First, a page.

If US seeks Quiboloy’s extradition, PH to study if charges are covered by treaty – Sec. Guevarra

Published November 21, 2021, 1:08 PM

by Jeffrey Damicog

Justice Secretary Menardo I. Guevarra

If the extradition of President Duterte’s spiritual adviser Apollo Carreon Quiboloy, founder of the Kingdom of Jesus Christ (KOJC), is sought by the United States government, the Philippine government will determine first if the charges are covered by the RP-US extradition treaty.

The study will be conducted jointly by the Department of Justice (DOJ) and the Department of Foreign Affairs (DFA), Guevarra said on Sunday, Nov. 21.

If the charges against Quiboloy are covered by the treaty, “the DOJ will file a petition for extradition before a Philippine court.”

“If granted, and the judgment (of the Philippine court) became final, the respondent (Quiboloy) may then be physically turned over to the requesting state for further legal proceedings,” he said.

Guevarra’s comment was sought after the US DOJ announced in its official website last Nov. 18 that Quiboloy has been indicted by a federal grand jury with sex trafficking along with other members of KOJC.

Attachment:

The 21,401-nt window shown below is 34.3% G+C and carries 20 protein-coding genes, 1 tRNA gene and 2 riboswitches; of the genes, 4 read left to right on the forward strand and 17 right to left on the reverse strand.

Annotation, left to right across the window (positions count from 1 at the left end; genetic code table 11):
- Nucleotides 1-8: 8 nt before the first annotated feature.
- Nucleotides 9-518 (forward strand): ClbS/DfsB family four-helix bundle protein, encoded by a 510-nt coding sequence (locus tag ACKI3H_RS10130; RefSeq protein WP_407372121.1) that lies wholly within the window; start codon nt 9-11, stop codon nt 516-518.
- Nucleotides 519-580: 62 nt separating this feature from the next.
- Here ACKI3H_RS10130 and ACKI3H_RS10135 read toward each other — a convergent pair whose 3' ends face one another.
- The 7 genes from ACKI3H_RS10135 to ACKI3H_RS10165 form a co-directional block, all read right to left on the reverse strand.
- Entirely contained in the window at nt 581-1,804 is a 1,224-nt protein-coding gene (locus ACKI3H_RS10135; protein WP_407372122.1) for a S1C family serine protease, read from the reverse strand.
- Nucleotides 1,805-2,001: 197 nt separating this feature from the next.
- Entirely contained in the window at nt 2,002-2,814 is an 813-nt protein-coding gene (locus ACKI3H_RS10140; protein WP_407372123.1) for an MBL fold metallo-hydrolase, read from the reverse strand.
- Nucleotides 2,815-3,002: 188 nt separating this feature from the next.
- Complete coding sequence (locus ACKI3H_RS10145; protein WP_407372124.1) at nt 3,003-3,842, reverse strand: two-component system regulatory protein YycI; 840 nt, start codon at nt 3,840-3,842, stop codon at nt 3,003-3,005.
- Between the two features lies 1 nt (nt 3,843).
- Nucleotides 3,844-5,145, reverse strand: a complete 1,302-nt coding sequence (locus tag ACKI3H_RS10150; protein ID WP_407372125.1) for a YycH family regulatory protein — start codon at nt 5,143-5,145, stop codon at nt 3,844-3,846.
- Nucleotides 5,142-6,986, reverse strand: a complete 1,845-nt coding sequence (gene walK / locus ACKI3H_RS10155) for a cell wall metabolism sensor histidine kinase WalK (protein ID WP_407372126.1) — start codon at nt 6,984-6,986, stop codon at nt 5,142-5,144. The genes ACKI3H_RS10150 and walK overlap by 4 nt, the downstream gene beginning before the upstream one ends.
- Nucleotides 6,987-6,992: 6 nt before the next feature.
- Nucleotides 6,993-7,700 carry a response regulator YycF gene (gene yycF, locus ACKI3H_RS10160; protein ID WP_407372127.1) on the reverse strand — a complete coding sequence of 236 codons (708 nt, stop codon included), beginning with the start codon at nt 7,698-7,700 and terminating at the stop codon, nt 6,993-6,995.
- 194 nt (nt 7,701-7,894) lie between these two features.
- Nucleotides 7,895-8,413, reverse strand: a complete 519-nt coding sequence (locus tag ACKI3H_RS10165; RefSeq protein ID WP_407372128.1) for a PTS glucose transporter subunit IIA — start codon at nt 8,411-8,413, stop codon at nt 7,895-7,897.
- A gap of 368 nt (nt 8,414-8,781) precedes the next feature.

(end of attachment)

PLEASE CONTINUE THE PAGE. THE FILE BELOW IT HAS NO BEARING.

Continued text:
Aside from Quiboloy’s indictment in the US, a complaint was also filed against him last year before the Davao City Prosecutor’s Office for rape, child abuse, ill treatment under the Revised Penal Code (RPC), trafficking in persons through forced labor, and trafficking in persons through sexual abuse.

The charges had been dismissed by the prosecutor’s office but the complainant had appealed before the Office of the Secretary of Justice (OSEC).

Guevarra said “the pendency of the appeal before the OSEC is not an obstacle to extradition because there is no indictment in a Philippine court as yet.”

The US DOJ said Quiboloy and two co-defendants–Teresita Tolibas Dandan and Felina Salinas–have been “charged in count one of the superseding indictment, which alleges the sex trafficking conspiracy” and each “charged in at least three of five substantive counts of sex trafficking by force, fraud and coercion.”

Among other things, the US DOJ said: “These three defendants allegedly recruited females ranging from approximately 12 to 25 years of age to work as personal assistants, or ‘pastorals,’ for Quiboloy. The indictment states that the victims prepared Quiboloy’s meals, cleaned his residences, gave him massages and were required to have sex with Quiboloy in what the pastorals called ‘night duty.’ The indictment specifically mentions five female victims, three of whom were minors when the alleged sex trafficking began.”